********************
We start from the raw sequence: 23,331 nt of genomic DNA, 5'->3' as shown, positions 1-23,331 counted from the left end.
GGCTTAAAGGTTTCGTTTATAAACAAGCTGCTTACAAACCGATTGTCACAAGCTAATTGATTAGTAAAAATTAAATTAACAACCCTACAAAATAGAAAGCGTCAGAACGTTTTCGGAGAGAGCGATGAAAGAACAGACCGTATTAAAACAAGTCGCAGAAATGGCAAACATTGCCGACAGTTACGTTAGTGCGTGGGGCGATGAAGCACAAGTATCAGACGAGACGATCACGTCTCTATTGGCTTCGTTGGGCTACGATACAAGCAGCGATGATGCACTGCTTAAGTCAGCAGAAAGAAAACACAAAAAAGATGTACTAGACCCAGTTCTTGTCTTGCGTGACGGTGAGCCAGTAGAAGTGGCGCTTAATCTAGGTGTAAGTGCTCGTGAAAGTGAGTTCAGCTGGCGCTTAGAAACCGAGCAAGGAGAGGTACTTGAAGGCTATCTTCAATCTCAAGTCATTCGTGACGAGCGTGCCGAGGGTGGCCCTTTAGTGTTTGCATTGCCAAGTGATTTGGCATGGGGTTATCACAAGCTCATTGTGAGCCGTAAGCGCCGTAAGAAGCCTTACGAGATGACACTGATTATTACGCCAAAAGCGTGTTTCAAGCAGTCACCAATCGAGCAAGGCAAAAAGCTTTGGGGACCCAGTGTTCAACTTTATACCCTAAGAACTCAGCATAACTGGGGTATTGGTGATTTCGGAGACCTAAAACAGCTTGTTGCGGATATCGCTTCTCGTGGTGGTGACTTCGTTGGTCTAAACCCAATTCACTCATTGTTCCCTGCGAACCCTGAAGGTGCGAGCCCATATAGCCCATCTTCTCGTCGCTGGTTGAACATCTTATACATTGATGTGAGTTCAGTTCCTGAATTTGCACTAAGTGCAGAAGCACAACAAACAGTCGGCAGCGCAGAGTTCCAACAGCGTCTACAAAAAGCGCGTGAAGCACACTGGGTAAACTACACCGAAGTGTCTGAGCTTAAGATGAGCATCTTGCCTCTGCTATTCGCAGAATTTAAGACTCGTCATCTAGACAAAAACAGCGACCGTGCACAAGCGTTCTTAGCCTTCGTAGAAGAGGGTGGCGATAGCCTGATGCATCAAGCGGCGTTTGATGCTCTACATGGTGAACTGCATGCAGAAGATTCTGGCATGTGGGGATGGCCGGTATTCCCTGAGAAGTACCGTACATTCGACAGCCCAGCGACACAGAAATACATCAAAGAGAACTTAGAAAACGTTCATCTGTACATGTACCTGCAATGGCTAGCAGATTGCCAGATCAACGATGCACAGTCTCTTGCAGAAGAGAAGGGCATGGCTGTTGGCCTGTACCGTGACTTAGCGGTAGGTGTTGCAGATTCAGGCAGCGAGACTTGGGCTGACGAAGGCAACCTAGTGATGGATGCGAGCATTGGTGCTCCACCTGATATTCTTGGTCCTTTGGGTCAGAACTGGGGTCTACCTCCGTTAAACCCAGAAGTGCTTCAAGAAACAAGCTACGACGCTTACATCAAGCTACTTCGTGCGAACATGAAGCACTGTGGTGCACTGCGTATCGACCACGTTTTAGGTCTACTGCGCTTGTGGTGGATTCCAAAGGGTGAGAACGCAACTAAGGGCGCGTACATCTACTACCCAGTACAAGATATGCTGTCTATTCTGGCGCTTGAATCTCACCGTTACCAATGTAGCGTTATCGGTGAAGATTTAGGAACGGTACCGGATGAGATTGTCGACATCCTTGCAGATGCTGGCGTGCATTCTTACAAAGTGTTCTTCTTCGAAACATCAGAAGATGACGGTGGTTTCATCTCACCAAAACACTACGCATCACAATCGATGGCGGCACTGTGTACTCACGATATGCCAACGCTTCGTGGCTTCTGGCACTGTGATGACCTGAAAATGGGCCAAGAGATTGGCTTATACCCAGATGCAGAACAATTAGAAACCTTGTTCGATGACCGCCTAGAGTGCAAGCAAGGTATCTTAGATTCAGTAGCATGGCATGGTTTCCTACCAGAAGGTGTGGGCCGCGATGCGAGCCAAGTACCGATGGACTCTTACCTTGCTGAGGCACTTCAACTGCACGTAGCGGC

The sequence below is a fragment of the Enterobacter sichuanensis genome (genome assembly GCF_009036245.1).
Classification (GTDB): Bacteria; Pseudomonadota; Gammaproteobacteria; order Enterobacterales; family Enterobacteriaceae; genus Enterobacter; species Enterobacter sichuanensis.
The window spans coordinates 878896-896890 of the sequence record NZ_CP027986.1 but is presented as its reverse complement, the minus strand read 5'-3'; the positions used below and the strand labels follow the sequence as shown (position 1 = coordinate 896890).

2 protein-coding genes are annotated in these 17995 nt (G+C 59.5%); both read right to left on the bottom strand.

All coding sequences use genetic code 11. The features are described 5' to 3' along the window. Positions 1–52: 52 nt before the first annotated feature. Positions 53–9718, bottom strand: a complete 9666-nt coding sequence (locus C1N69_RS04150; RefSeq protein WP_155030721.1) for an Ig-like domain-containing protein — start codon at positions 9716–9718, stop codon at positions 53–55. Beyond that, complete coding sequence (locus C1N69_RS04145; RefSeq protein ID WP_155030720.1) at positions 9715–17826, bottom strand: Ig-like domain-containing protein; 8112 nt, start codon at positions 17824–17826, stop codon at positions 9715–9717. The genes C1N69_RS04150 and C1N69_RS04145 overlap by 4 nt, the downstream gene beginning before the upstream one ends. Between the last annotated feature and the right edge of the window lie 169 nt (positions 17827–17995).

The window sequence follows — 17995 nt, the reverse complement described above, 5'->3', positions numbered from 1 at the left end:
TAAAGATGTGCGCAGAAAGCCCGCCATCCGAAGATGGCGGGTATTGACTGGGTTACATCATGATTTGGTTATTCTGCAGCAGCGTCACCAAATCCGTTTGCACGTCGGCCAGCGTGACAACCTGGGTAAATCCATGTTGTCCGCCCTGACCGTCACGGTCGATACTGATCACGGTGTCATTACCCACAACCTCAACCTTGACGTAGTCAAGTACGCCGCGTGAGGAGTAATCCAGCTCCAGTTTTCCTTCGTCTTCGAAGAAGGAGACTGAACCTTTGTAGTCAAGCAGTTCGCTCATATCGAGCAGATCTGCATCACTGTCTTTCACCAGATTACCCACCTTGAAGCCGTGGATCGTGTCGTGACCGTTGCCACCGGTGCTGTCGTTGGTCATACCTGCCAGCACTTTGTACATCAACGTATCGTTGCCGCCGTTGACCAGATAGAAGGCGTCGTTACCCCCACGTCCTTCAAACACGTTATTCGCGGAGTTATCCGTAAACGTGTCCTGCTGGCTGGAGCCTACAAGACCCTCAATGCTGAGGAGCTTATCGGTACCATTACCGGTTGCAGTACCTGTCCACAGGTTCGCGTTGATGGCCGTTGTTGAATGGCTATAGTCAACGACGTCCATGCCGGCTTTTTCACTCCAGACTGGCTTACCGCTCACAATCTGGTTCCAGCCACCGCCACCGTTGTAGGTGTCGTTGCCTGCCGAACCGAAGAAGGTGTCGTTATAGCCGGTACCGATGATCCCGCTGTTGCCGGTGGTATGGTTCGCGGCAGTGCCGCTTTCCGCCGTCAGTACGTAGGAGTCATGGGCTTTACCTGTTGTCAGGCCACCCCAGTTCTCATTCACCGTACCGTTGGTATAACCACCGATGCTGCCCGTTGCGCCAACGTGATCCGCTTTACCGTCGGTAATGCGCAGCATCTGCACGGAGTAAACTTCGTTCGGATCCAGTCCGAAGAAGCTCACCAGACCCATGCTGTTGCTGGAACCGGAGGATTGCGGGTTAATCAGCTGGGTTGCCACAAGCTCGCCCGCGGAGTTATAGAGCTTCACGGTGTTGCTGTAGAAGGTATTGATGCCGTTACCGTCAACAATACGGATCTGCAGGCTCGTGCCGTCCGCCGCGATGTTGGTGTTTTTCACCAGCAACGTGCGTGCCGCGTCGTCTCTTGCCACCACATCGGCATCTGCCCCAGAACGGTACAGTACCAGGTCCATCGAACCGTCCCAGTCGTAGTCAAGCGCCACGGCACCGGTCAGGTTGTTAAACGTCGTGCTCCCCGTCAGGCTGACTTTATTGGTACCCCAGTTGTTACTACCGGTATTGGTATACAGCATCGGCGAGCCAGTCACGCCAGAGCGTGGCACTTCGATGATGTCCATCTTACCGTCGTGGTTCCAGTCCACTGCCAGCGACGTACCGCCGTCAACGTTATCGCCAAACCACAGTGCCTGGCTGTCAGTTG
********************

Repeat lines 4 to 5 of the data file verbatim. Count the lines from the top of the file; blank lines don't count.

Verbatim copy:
Classification (GTDB): Bacteria; Pseudomonadota; Gammaproteobacteria; order Enterobacterales; family Enterobacteriaceae; genus Enterobacter; species Enterobacter sichuanensis.
The window spans coordinates 878896-896890 of the sequence record NZ_CP027986.1 but is presented as its reverse complement, the minus strand read 5'-3'; the positions used below and the strand labels follow the sequence as shown (position 1 = coordinate 896890).